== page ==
What can you do about this problem? Basically, nothing. The Unaffordable Care Act is illegal on several counts. This tells you that powerful criminals are behind it, else this travesty would have been struck down by any of several legal challenges to it. And it is the namesake of a psychopath employed by George Soros.

We know that if another of Soros' employees, a pant-suit wearing whacko whose name I won't mention, replaces Soetoro as dictator this lunacy will not end for another eight years.

This hugely unpopular scam is becoming more unpopular as it drags on. But the thing is, it was never popular to begin with. It was overwhelmingly opposed by the peasantry from Day One. So simply telling your misrepresentative and senators that you want this particular crime spree ended does not send a message they haven't already been swamped with.

A bill to repeal the UCA was passed by both Chambers, but Soetoro refused to sign it. What you can do is research which legislators didn't vote for repeal; those are the ones who prevented Congress from having veto over-ride.

Please send me the names of the miscreants, and I will publish those names in a future edition. I did ask my Congressman for the names but have not heard back yet. He's opposed the UCA all along since it undermines any effort at health care and it also makes medical care no longer available to many people who once had access.


5. Security tip

Suppose you need to provide your credit card number. Can you rank the following methods in order from most secure to least secure?
  • Phone.
  • e-mail (number is in the body of the e-mail).
  • Internet (e.g., through a Website).
  • In person, card always in your possession.

Most people would rank them this way:

  • In person, card always in your possession.
  • Phone.
  • e-mail.
  • Internet (e.g., through a Website).

Credit card companies rank them this way:

  • In person, card always in your possession.
  • Phone.
  • Internet (e.g., through a Website).
  • e-mail.

They even have a special name for when a card is used via a Website, "card not present."

The correct answers are:

  • Internet (e.g., through a Website). This is by far the most secure. First, note that ALL credit card transactions involve sending your card data over the Internet. So you cannot get away from the Internet if you use your card at all. The key is to use a secure browser session and always go to the site yourself rather than click on an e-mail link. The data are encrypted to a level that is almost ridiculous.
     
  • e-mail. The credit card companies prohibit merchants from accepting a card number sent this way. Their theory is the e-mail can be passed along from the destination or intercepted along the way. Very unlikely, unless you've made the mistake of using your ISP's domain as your e-mail domain. But this method is off-limits so don't use it.
     
  • In person, card always in your possession. Anyone can take a photo of your card and get the data. That is not so if you are at home in front of your computer with no stranger looking over your shoulder.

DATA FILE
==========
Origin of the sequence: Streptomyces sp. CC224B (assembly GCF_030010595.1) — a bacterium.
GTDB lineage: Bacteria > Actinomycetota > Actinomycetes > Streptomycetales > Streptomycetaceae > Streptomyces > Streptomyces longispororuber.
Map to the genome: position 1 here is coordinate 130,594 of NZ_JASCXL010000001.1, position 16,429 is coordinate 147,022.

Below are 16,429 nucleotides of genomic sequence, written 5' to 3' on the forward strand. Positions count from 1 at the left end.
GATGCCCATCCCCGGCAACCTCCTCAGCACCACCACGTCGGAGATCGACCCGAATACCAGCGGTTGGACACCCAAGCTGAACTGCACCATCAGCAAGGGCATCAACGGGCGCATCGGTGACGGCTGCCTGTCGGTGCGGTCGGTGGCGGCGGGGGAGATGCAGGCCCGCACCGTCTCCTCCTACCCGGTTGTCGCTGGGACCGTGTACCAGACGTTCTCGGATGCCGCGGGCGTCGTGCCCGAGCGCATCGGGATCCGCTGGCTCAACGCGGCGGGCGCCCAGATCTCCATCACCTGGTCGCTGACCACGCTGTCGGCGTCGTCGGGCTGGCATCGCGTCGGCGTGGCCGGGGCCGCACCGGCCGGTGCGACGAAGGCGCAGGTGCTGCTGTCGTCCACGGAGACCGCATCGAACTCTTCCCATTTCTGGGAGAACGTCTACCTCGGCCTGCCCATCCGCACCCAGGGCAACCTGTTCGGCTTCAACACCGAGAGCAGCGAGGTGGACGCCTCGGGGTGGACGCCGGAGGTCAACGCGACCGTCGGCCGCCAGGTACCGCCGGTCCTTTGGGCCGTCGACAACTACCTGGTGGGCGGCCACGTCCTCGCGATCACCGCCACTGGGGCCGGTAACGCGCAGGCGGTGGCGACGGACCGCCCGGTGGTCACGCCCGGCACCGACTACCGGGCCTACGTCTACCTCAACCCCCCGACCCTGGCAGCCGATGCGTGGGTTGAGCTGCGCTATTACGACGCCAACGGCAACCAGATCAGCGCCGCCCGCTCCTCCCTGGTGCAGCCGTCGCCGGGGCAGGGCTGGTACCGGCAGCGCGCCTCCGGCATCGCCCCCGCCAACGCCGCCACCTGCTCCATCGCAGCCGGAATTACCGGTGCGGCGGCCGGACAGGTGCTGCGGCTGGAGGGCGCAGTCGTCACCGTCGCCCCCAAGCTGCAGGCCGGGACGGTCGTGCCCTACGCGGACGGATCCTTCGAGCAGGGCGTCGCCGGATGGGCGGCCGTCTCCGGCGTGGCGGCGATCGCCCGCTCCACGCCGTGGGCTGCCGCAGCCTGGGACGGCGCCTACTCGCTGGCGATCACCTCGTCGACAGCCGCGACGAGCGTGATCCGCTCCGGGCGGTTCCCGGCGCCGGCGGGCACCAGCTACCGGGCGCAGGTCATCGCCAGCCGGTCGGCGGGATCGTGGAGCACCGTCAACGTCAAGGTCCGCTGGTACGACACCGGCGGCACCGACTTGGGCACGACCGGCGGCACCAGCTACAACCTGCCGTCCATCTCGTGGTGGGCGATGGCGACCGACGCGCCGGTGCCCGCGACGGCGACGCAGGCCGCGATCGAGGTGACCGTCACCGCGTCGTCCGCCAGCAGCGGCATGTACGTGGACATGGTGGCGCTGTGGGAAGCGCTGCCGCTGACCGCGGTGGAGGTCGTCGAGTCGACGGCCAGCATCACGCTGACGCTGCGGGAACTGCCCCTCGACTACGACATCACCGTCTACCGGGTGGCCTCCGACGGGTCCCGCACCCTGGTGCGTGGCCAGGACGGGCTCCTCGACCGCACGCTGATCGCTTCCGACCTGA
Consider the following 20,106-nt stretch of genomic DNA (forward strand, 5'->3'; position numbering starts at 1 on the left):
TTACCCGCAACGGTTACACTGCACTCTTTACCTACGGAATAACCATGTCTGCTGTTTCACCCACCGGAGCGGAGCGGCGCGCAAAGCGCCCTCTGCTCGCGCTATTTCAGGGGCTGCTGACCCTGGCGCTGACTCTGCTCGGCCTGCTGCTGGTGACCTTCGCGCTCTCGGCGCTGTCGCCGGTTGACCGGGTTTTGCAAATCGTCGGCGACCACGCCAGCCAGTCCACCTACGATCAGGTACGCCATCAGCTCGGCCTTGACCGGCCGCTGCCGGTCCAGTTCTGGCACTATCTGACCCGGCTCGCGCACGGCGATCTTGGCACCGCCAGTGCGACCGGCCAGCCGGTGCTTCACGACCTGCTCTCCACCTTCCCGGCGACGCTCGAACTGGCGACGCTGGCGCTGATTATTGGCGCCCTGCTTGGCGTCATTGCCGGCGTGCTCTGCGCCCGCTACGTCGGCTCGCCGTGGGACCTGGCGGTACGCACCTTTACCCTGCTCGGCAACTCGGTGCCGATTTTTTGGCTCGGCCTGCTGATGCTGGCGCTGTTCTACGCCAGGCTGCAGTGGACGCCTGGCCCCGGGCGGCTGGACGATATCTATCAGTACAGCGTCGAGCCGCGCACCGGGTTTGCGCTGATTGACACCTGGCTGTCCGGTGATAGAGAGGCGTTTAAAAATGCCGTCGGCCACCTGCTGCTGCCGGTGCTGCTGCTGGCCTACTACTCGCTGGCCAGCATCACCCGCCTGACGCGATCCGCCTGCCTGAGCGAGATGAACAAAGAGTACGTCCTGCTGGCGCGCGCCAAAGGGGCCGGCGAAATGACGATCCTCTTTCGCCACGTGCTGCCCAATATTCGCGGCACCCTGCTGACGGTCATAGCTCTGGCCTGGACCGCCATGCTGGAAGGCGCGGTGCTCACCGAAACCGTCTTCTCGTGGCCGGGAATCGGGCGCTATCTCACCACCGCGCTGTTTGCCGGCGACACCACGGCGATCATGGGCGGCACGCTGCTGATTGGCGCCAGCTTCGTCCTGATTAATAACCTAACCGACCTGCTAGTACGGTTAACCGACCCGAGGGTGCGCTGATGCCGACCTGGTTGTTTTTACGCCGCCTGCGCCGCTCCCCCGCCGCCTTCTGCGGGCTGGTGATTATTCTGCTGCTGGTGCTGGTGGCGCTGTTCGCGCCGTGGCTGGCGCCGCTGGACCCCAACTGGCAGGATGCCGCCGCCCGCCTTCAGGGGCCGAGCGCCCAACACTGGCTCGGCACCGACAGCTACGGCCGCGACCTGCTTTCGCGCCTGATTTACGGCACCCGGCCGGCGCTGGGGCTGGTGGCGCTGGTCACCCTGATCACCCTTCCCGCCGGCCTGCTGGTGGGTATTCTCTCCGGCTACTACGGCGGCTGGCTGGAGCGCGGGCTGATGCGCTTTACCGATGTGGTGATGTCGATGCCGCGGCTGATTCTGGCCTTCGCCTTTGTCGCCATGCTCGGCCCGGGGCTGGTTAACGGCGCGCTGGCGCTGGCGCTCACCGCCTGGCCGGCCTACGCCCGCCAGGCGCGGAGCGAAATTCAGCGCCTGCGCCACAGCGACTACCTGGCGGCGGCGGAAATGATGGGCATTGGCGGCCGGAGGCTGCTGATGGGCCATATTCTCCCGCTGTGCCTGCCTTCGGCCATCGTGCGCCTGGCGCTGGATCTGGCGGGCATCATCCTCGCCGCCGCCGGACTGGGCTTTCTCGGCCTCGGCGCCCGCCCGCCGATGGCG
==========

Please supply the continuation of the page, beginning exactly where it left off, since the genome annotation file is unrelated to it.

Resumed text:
• Phone. This is the least secure, of the ones listed. The data are totally unencrypted. Use only as a last resort. If you do give your card number over the phone, check that account daily for unusual activity.

The least secure way to use your card period is handing it to someone else. In restaurants, however, it is common practice to hand the card to the waiter, who then comes back with your receipt. To protect yourself, have one card that has a $300 limit (ask your card issuer for this specific card) and use only THAT card at any restaurant. If $300 won't cut it for you, then make the limit high enough to do the job (but no higher).

Also, have specific cards...

  • ...that never leave your house and use only those for auto bill payment. Ideally, you'd have no more than two cards for this purpose.
  • ...for other specific purposes. In addition to increasing your total available credit and thus your FICO score, this practice allows you to compartmentalize any damage without leaving you cardless while waiting for a new card to arrive.

6. Health tip/Fitness tips

Here are some eating and training myths.

  • You should cook food on high heat to kill any pathogens. Actually, this kills the nutritional value (and taste) of the food. And it can render the food toxic. Searing meat, for example, loads it up with carcinogens.
     
  • Only raw food is good. Some amazing foods, like sweet potatoes, must be cooked. My opinion here is that a significant portion of your diet should be raw. But leaving out cooked foods is a mistake.
     
  • Carbs make you fat. No, carbs give you energy. This and the "fat is bad" thing contradict what bodybuilders and other athletes have proven about nutrition for decades now.